Today went much better than yesterday! I ordered the replacement parts I needed for the vertical stabilizer and moved on to building the rudder. I was a little hesitant because the first steps involved trimming multiple pieces down to size to make several stiffeners and ribs. This time when I used the band saw I was even more careful than yesterday and went slower to make sure the blade stayed on the correct side of the lines I marked.
Each of the 7 pieces of aluminum in the picture above had to be trimmed down to make the stiffeners that are used in the rudder. Each piece made 2 stiffeners (one for each side of the rudder) and the stiffeners are attached to each other using what the plans call a ‘shear clip’. All of this combined with the rib pieces, the rudder spar, and a couple others meant that I deburred 29 different pieces today. I’m so glad I have a cut and polish wheel attached to my buffer to speed up the deburring process otherwise I wouldn’t have gotten anything else done today.
Unfortunately I didn’t get through the day without any mistakes. Two small reinforcement plates needed to be countersunk for flush rivets. The pieces are so small that the countersink cage (which is a tool that you set for a specific countersink depth that stops you from countersinking too far into the metal) I have could not properly fit on the piece. I had a bright idea to try to use my drill press thinking it would help me keep the cage level so that the part of it that would fit on the piece would stop the countersink cutter when the proper depth was reached. Well that didn’t work. For some reason the countersink went way too deep. I’m not sure yet if I need to replace the part but on the bright side it’s small enough that it should be pretty cheap.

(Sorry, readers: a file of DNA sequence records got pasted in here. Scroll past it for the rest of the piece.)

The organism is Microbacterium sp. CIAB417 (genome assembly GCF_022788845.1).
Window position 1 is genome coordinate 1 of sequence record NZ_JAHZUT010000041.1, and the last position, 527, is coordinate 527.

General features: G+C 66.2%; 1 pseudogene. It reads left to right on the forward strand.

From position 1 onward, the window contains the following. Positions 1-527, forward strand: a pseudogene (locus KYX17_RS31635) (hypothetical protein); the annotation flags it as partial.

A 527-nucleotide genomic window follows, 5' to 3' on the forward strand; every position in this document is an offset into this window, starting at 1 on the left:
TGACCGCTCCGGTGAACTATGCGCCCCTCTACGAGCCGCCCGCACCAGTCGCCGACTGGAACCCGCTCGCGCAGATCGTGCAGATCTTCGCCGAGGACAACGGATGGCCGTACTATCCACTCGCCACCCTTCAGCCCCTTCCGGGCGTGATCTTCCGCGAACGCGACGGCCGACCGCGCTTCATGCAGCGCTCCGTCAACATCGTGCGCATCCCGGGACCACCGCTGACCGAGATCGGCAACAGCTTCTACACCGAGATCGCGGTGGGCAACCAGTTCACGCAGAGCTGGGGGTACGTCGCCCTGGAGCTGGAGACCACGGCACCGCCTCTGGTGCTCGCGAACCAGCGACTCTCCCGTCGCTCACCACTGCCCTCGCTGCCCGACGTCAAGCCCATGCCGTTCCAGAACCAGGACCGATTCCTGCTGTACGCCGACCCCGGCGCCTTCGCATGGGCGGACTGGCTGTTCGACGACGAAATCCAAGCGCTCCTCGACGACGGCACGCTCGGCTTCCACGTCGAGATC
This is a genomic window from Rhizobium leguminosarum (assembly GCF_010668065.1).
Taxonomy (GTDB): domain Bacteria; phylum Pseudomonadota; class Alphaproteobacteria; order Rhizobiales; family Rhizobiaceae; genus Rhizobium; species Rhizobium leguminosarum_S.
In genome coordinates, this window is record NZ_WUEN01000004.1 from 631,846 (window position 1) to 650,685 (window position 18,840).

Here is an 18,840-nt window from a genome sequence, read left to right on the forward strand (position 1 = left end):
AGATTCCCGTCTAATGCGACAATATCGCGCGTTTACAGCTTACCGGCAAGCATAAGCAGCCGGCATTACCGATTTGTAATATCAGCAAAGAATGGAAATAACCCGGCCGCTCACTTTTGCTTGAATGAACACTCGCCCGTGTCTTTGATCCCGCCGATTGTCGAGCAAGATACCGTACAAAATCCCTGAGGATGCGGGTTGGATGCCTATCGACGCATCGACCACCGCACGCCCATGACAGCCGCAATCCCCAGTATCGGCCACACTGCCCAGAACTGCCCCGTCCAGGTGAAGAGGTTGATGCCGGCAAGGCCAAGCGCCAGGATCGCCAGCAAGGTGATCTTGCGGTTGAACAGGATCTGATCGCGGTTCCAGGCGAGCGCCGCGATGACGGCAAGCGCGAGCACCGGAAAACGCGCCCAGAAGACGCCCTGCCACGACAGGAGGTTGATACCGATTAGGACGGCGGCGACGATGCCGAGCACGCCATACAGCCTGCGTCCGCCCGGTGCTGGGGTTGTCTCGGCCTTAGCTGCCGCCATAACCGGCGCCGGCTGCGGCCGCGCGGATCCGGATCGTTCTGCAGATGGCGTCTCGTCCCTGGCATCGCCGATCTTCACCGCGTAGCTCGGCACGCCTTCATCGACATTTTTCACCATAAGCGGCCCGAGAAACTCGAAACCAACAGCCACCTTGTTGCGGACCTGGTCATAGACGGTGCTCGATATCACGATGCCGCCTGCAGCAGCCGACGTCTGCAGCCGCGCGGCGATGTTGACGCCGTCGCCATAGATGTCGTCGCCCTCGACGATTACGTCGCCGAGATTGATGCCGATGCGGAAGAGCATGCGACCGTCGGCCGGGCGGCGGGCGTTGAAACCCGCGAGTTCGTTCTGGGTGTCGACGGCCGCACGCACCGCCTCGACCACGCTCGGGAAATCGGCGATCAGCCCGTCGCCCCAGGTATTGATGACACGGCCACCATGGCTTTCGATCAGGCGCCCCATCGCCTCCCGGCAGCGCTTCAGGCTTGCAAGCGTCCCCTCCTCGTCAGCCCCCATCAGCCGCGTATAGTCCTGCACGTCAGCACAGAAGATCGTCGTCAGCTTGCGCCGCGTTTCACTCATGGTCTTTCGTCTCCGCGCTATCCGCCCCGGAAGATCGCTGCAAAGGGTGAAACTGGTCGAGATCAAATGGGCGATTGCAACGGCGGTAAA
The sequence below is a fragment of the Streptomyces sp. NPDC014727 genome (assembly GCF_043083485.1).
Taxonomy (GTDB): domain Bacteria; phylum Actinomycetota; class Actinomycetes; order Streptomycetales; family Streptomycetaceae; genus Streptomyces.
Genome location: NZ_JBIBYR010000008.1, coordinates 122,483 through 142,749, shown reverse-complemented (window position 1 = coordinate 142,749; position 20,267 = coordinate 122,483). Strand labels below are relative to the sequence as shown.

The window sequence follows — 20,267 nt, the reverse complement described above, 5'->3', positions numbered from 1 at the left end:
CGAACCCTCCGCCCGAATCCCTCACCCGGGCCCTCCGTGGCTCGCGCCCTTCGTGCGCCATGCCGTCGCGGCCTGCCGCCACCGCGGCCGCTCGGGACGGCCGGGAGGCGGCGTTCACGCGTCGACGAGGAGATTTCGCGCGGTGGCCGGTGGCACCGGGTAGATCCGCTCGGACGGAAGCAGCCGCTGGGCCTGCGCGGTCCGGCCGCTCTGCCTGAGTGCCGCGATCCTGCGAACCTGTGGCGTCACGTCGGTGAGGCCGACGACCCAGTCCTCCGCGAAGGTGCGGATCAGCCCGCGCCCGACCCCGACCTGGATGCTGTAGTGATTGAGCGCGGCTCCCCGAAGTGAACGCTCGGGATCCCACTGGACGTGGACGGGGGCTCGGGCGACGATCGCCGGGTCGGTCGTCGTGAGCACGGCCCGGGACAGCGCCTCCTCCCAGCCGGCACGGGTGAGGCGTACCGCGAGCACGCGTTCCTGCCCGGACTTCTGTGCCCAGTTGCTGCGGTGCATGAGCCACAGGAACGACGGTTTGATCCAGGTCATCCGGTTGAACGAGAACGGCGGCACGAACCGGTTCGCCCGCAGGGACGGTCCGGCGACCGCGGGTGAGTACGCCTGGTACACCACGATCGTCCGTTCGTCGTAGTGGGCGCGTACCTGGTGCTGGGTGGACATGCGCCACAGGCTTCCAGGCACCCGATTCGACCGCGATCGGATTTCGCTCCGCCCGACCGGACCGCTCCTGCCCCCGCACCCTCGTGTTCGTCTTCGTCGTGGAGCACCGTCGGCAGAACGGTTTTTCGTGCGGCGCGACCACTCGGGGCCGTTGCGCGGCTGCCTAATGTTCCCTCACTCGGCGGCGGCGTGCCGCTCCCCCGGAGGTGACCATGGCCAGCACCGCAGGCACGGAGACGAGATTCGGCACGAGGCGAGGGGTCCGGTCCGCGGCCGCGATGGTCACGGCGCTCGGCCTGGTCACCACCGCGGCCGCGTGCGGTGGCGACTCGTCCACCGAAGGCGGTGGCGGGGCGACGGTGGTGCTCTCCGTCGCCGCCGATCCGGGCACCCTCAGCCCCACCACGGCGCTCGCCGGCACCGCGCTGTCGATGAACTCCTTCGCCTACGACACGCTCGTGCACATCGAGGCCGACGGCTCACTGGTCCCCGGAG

It’s not too obvious in the picture above, but the top left hole is the bad one. I decided to attempt to do the rest with a hand held drill so I could try to figure out a good technique for when I have to countersink a small piece in the future. I put other pieces of the same thickness around the part so that the countersink gauge could lay flat and then held everything together hoping nothing would move. This worked fairly well except I think I will find a way to clamp down the parts next time I need to do it.
I may ask some other builders if I need to replace the part but in the meantime I was able to continue on with assembling and final drilling other parts. After building for 6.5 hours I was able to end the day with something that looks like it might be a rudder some day!